(Sacramento) – A new California law will protect children in police custody, Human Rights Watch said today. The measure, signed by Governor Gavin Newsom on September 30, 2020, will make sure youth talk with an attorney while deciding whether to waive their rights and submit to police interrogation.
Long-established law requires that when police take a person into custody, they advise that person of their right to remain silent and that their responses to police questioning can be used against them in court (“Miranda warnings”). Children, whose brains are still developing, are less able than adults to understand complex legal ideas and the ramifications of submitting to questioning by police.
“Everyone has heard TV cops rattle off Miranda warnings, but in real life, most youth do not understand what those warnings mean or what can happen to them once they give up those rights,” said Elizabeth Calvin, senior children’s rights advocate at Human Rights Watch. “Youth are particularly vulnerable to police tactics aimed at eliciting confessions. This new law will make sure that no child is left to figure out their options alone when facing the prospect of interrogation.”
Prior to recent changes in law, a child was allowed to give up important constitutional rights without understanding what those rights meant or the consequences of waiving them. In 2018, California began to bar police questioning for children in custody who are under the age of 16 until they have had an opportunity to understand their rights with the help of an attorney. The new law, Senate Bill 203 (Bradford), bans police custodial interrogation of any youth under age 18 until the young person has consulted with an attorney about their rights. The bill passed with bipartisan support, and two-thirds of policymakers in both the Senate and Assembly voted in favor.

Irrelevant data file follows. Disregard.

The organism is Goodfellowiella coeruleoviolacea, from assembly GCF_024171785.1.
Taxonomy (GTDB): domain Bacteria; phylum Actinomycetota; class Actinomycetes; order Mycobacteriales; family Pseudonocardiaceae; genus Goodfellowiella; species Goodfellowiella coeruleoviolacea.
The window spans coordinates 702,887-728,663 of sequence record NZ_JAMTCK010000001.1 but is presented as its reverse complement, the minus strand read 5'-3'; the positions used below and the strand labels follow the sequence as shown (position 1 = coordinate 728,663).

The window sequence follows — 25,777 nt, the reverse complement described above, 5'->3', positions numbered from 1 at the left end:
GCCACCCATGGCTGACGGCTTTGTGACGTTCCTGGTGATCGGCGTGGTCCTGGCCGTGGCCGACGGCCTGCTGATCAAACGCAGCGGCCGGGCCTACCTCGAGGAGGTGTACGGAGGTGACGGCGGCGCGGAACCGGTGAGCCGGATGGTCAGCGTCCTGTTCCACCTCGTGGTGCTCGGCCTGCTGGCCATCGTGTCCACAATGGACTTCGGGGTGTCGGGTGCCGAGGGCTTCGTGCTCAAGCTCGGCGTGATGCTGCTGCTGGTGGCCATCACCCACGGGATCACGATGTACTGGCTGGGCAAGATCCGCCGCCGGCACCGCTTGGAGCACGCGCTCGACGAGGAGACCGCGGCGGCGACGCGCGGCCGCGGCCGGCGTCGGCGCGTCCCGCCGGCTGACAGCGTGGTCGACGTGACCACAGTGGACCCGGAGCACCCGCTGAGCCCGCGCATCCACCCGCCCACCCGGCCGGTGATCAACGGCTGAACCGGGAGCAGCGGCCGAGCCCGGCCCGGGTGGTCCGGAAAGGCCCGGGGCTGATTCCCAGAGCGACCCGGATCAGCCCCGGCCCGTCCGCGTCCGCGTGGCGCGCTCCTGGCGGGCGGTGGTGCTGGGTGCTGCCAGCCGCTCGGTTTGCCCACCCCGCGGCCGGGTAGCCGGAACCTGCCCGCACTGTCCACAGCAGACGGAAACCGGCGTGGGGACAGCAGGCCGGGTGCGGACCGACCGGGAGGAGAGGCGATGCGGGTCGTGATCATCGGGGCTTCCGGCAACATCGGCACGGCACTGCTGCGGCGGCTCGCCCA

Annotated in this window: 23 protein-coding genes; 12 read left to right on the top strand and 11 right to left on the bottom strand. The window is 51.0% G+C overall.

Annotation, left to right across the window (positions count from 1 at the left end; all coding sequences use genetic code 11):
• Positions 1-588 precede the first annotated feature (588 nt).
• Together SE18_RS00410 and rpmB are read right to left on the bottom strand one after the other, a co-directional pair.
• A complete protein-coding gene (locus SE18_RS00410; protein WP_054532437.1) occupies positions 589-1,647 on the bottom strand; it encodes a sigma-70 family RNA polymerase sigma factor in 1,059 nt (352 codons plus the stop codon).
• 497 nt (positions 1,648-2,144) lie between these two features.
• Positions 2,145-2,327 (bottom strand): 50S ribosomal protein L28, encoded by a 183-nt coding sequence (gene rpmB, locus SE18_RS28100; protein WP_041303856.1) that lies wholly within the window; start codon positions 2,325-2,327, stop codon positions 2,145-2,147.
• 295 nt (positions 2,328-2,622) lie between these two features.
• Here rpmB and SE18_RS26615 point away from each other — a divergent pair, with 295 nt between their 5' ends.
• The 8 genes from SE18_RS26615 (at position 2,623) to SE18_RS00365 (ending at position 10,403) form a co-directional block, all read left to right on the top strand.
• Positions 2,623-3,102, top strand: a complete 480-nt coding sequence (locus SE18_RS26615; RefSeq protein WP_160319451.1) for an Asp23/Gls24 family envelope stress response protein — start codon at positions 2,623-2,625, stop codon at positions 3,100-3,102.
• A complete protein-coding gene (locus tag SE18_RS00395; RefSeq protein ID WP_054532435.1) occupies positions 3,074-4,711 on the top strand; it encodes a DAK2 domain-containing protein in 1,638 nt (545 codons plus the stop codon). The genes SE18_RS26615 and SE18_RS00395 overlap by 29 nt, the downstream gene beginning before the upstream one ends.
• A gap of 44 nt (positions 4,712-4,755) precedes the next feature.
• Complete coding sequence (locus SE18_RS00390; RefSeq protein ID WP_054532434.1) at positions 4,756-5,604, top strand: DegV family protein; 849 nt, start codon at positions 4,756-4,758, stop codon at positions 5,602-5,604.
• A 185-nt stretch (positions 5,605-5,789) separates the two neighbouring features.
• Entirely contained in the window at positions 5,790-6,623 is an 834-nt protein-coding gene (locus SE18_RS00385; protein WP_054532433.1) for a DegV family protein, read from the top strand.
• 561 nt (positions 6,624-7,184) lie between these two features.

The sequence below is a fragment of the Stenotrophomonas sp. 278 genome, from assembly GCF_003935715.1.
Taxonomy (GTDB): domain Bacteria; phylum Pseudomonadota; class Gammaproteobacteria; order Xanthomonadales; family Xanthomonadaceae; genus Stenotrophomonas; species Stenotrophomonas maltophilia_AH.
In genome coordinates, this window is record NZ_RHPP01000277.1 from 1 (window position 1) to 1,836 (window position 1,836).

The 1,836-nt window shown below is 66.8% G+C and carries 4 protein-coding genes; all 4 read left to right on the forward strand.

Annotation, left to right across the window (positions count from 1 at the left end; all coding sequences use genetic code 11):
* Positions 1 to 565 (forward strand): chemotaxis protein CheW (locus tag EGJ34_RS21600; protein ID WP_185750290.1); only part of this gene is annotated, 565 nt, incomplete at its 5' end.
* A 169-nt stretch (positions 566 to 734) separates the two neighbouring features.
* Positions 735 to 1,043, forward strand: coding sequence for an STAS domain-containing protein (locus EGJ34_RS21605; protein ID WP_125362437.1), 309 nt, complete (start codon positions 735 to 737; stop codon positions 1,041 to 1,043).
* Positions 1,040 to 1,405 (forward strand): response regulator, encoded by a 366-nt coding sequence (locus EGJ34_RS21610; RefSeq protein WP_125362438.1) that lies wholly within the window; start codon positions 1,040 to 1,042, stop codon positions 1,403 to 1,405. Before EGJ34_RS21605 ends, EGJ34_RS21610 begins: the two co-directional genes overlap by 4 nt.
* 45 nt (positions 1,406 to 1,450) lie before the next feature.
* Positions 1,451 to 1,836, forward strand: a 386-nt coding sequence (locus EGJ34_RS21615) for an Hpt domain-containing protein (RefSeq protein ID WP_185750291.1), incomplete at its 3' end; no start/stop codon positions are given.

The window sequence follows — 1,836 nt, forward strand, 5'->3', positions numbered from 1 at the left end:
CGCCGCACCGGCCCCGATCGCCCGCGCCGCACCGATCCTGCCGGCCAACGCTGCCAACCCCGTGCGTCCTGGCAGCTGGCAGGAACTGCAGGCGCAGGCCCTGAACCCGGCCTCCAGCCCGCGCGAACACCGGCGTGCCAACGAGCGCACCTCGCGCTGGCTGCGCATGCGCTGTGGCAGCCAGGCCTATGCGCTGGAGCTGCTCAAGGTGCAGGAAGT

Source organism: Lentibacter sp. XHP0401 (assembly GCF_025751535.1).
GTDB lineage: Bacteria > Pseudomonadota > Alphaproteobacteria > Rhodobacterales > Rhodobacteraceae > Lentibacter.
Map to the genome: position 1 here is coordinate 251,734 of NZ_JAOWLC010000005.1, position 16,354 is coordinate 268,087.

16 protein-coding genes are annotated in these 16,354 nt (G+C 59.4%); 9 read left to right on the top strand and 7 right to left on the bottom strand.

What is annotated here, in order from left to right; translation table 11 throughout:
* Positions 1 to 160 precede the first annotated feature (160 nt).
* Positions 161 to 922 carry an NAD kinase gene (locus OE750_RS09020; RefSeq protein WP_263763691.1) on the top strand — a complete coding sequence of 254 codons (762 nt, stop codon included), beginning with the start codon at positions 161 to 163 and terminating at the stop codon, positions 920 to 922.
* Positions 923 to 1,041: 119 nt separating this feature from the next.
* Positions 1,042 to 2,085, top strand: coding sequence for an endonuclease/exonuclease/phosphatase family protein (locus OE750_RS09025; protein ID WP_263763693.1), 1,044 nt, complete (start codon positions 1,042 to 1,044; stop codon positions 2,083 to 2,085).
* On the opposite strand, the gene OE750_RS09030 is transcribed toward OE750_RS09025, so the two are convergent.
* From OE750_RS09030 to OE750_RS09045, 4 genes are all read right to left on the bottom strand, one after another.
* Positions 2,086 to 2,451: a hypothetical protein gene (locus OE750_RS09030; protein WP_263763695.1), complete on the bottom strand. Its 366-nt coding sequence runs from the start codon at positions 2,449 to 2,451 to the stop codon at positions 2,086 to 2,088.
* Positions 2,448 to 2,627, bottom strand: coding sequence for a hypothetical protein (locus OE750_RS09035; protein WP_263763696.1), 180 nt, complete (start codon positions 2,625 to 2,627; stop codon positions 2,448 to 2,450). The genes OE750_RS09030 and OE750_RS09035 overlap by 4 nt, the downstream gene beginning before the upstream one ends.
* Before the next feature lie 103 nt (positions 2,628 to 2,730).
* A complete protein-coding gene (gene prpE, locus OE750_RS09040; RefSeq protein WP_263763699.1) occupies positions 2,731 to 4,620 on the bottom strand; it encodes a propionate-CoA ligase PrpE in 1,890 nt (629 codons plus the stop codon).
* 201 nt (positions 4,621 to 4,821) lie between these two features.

Children have been allowed to give up their rights without understanding them, Human Rights Watch said. In one California case, a 10-year-old questioned by police said that he thought that the right to remain silent meant the “right to remain calm.”
The bill may also help prevent children from falsely confessing to crimes they did not commit, Human Rights Watch said. Children are much more likely than adults to make such confessions. A study of exonerations found that 42 percent of exonerated juveniles had falsely confessed, compared with 13 percent of adults. Many police departments use questioning techniques designed to elicit confessions.
Human Rights Watch, along with other children’s rights advocates and experts, had urged California’s legislature to pass this bill. The American Academy of Child and Adolescent Psychiatry recognizes that children’s brain development, specifically the area related to reasoning, continues to mature well into early adulthood. Children and adolescents differ from adults in the way they behave, solve problems, and make decisions, and the academy has advised that an attorney should be present with anyone under 18 during any police questioning.
“This new law means fewer false confessions and fewer wrongful convictions,” Calvin said. “We know there are police who get away with abusive interrogation techniques behind the closed door of an interrogation room. This law will make it a lot harder for them to harm children with those tactics.”